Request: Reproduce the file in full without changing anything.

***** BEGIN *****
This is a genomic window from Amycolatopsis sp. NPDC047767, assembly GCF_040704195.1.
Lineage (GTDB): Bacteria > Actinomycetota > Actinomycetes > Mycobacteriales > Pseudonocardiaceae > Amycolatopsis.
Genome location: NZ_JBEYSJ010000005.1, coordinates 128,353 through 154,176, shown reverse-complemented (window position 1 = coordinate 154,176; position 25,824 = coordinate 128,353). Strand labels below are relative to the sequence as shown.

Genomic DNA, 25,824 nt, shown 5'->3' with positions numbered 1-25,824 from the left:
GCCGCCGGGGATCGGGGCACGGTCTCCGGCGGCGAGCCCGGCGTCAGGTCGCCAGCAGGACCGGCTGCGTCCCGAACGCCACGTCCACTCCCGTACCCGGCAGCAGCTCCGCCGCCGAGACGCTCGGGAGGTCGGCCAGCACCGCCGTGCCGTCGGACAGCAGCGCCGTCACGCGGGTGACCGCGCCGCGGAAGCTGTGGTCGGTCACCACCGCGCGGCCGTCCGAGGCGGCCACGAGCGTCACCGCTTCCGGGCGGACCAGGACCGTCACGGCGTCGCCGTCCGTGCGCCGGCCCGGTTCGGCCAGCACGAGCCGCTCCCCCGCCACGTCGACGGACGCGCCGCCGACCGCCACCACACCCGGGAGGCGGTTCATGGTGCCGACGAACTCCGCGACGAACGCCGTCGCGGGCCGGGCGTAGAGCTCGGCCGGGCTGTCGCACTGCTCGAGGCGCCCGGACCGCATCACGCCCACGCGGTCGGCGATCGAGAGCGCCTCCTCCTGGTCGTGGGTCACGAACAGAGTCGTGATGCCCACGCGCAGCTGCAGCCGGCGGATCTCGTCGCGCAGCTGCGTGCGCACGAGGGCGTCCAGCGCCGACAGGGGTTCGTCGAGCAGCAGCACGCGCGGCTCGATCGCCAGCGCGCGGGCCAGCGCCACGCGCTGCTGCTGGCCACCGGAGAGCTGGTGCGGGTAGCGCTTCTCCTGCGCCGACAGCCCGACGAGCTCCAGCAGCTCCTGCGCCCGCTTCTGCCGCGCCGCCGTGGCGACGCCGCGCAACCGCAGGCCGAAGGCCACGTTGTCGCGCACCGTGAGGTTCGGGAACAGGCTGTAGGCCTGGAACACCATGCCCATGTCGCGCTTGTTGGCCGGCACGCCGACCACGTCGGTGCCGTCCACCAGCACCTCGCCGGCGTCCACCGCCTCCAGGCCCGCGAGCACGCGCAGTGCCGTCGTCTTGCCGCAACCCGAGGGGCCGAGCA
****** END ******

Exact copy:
This is a genomic window from Amycolatopsis sp. NPDC047767, assembly GCF_040704195.1.
Lineage (GTDB): Bacteria > Actinomycetota > Actinomycetes > Mycobacteriales > Pseudonocardiaceae > Amycolatopsis.
Genome location: NZ_JBEYSJ010000005.1, coordinates 128,353 through 154,176, shown reverse-complemented (window position 1 = coordinate 154,176; position 25,824 = coordinate 128,353). Strand labels below are relative to the sequence as shown.

Genomic DNA, 25,824 nt, shown 5'->3' with positions numbered 1-25,824 from the left:
GCCGCCGGGGATCGGGGCACGGTCTCCGGCGGCGAGCCCGGCGTCAGGTCGCCAGCAGGACCGGCTGCGTCCCGAACGCCACGTCCACTCCCGTACCCGGCAGCAGCTCCGCCGCCGAGACGCTCGGGAGGTCGGCCAGCACCGCCGTGCCGTCGGACAGCAGCGCCGTCACGCGGGTGACCGCGCCGCGGAAGCTGTGGTCGGTCACCACCGCGCGGCCGTCCGAGGCGGCCACGAGCGTCACCGCTTCCGGGCGGACCAGGACCGTCACGGCGTCGCCGTCCGTGCGCCGGCCCGGTTCGGCCAGCACGAGCCGCTCCCCCGCCACGTCGACGGACGCGCCGCCGACCGCCACCACACCCGGGAGGCGGTTCATGGTGCCGACGAACTCCGCGACGAACGCCGTCGCGGGCCGGGCGTAGAGCTCGGCCGGGCTGTCGCACTGCTCGAGGCGCCCGGACCGCATCACGCCCACGCGGTCGGCGATCGAGAGCGCCTCCTCCTGGTCGTGGGTCACGAACAGAGTCGTGATGCCCACGCGCAGCTGCAGCCGGCGGATCTCGTCGCGCAGCTGCGTGCGCACGAGGGCGTCCAGCGCCGACAGGGGTTCGTCGAGCAGCAGCACGCGCGGCTCGATCGCCAGCGCGCGGGCCAGCGCCACGCGCTGCTGCTGGCCACCGGAGAGCTGGTGCGGGTAGCGCTTCTCCTGCGCCGACAGCCCGACGAGCTCCAGCAGCTCCTGCGCCCGCTTCTGCCGCGCCGCCGTGGCGACGCCGCGCAACCGCAGGCCGAAGGCCACGTTGTCGCGCACCGTGAGGTTCGGGAACAGGCTGTAGGCCTGGAACACCATGCCCATGTCGCGCTTGTTGGCCGGCACGCCGACCACGTCGGTGCCGTCCACCAGCACCTCGCCGGCGTCCACCGCCTCCAGGCCCGCGAGCACGCGCAGTGCCGTCGTCTTGCCGCAACCCGAGGGGCCGAGCA